Your everyday life and habits can be a danger to your puppy. Dogs seem to be able to get into anything... And that's not all! They wet the house, they chew on things, they bark etc., so what does a person do?! Here are just a few tips that can help life go smoothly with a new puppy.
Always be aware of where your puppy is. With the busy life of today this may be hard to do. Keeping track of kids is hard enough and most people opt for animals for just that reason, but they take up a lot of time as well. If you can't watch your dog 24-7 then it would be wise for you to set up 'safe areas'. Rooms, or parts of rooms that are blocked off from the rest of the house, are ideal; for example, have one room in the house that has nothing in it but their crate. In these safe rooms, be sure that the dog cannot access anything he or she isn't allowed to have.
Crate train your puppy. It's always good to crate train your animal, and it's not hard:<p>
Set the puppy up on a habit. When you go to sleep, put it in its crate.
The crate should be big enough for the puppy to lay down but barely enough room to turn around. This keeps the puppy from going to the bathroom in its crate. No animal likes to sleep in its own mess, and if the puppy can't move, then it won't go on itself.
In the morning, as soon as you wake up, let the puppy out of its crate and into the backyard. Watch the puppy until it does its buisness, or leave it outside for 15-20 minutes. That will be long enough for it to do its business.
When you leave for work, bring it in again and place it in its crate. If you have the opportunity to come home for lunch, then let it outside in the backyard to play until you have to leave the house again.
When you come home in the evening, let it out and bring it back in. Not only will this set it up on its crate training, but getting into a scheduled habit will help considerably with the potty training.
Beware puppy behavior! Puppies will get into anything, just like children. You must keep this in mind when you let the puppy roam free, which means you might have to move the location of cleaning supplies, or find a way to store shoes above the chest height. Puppies can get into cabinets under the sink and will chew on anything that looks or smells interesting. It's best to keep possible dangers out of the puppy's sight until it is fully trained.
Use your own instincts. Basic commonsense is the answer to a lot of questions people have about animals. If pet owners are doubtful about anything, then it is best to err on the side of caution. If you think your puppy might get into something, it probably will. It's best to take precautions before that happens, to save yourself from heartache over a sick animal and anger over a huge bill.
Research the dog's character. In order to provide the best life for you and your dog, try to research your dog's breed so you know what tendencies the dog may have that will affect your relationship:<p>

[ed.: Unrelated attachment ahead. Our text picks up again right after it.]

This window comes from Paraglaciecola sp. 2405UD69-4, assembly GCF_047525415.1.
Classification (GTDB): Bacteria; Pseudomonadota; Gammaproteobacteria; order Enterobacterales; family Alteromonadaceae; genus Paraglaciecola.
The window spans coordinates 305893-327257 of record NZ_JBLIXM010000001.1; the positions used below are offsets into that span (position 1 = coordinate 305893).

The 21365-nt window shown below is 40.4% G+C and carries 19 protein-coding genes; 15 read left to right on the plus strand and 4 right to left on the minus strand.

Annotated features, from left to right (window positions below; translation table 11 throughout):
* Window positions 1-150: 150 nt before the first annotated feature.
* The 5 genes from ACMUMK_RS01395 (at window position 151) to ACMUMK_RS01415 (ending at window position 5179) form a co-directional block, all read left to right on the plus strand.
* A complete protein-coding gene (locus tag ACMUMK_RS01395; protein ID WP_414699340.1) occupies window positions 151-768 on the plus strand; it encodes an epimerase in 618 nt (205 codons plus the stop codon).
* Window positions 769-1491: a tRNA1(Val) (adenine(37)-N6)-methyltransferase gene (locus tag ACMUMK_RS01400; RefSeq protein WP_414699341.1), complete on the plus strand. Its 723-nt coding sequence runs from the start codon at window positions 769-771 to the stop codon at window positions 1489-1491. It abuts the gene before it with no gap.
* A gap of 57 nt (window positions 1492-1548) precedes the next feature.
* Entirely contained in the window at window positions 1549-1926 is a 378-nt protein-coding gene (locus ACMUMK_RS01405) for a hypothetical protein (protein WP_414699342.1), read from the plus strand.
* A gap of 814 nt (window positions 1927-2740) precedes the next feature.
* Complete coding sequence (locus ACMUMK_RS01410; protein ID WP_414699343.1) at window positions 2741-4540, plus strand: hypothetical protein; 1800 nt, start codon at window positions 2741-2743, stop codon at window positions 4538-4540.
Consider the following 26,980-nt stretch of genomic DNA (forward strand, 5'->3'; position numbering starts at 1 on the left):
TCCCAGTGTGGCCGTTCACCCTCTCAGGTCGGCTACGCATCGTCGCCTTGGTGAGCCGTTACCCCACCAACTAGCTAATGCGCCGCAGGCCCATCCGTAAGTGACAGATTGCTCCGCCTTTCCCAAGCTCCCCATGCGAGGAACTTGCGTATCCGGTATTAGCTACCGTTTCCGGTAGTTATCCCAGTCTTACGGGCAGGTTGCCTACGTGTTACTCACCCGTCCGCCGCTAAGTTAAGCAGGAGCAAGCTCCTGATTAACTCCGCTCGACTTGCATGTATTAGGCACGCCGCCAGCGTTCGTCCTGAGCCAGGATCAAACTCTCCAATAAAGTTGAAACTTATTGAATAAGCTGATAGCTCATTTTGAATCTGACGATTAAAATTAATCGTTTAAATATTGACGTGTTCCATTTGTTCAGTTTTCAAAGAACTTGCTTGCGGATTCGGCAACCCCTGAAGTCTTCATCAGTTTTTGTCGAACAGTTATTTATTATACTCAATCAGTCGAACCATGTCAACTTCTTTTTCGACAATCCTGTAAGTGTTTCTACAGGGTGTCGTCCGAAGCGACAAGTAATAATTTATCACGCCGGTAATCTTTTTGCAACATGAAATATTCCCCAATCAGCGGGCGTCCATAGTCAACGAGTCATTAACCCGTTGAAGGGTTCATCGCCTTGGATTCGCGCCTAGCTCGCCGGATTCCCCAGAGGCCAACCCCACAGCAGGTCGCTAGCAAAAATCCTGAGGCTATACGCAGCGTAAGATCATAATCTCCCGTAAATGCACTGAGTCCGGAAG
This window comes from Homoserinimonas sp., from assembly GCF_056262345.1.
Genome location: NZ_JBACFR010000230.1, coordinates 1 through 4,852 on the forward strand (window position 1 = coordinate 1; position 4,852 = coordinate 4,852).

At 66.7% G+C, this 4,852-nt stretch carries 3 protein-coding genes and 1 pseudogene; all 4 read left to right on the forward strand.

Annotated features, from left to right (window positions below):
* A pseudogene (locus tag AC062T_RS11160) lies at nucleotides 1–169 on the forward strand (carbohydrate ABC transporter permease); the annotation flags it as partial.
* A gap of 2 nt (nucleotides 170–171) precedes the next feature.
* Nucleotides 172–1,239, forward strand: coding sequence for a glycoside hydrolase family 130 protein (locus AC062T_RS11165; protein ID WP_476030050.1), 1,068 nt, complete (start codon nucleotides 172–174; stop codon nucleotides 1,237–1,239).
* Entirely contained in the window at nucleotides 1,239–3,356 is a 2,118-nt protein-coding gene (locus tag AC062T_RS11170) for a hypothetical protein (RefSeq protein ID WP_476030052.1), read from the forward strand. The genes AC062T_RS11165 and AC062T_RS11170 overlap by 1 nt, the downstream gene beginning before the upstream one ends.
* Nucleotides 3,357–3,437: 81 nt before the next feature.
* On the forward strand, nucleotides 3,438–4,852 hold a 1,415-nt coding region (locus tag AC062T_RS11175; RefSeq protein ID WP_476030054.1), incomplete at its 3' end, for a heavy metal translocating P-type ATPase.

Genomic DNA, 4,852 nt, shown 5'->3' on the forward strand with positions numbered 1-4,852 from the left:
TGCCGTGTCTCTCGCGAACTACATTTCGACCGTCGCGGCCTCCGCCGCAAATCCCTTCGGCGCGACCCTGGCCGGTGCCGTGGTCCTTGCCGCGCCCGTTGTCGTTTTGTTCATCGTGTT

If the animal is bred to herd, then you might find activities that will work that instinct.
Many dogs need daily activity that is specialized for their breed.
Research your property. Parvoviral infection, which is a leading cause of death in most dogs, can live in the soil for over a hundred years. If you're not sure what Parvo is, then do an internet search, or ask your vet, and make sure to stay current on your shots. If you can't, then consider giving the dog to a home that can provide it with adequate health care. Check also that your backyard is safe for dogs and has no sharp objects, loose wires, deep holes etc. that might injure your puppy.Some of the symptoms of Parvo are vomiting and bloody poop
Talk to your vet. You'll need to build an on-going relationship with you vet if you are to provide the best care for you animal, and having the vet on speed dial isn't always a bad idea. Your vet will most likely be your number one source for all your pet needs.
Part of owning an animal isn't always about being sure to 'puppyproof' the house but is also about being sure you are trained as well. A good way to introduce you to a life with an animal is to contact local animal shelters and humane societies.
Many humane societies offer training classes for animals. While a lot of people see silly dogs doing crazy tricks when they think of such classes, a basics traning class will give you insight on how an animal thinks, and will help you know what works and what doesn't.
Walking on egg shells to avoid your puppy getting into something will just make you despise owning an animal. Learning the basics will make your life with your animal so much more rewarding, as well as make the 'puppyproofing' go so much more smoothly.
Always check with your vet for any special attention your puppy may need. If your puppy shows any symptoms that are out of the norm, call your vet, and trust your gut. It is usually okay to give a day or two when you spot a behavior that seems odd but mild in condition before seeing a vet. If you have a gut feeling it's something worse, then see if you can get an appointment that same day. It's always good to err on the side of caution.
Dogs can't speak, so they can't tell us where they hurt. It is up to us to determine what behavior isn't normal and to get them to medical help.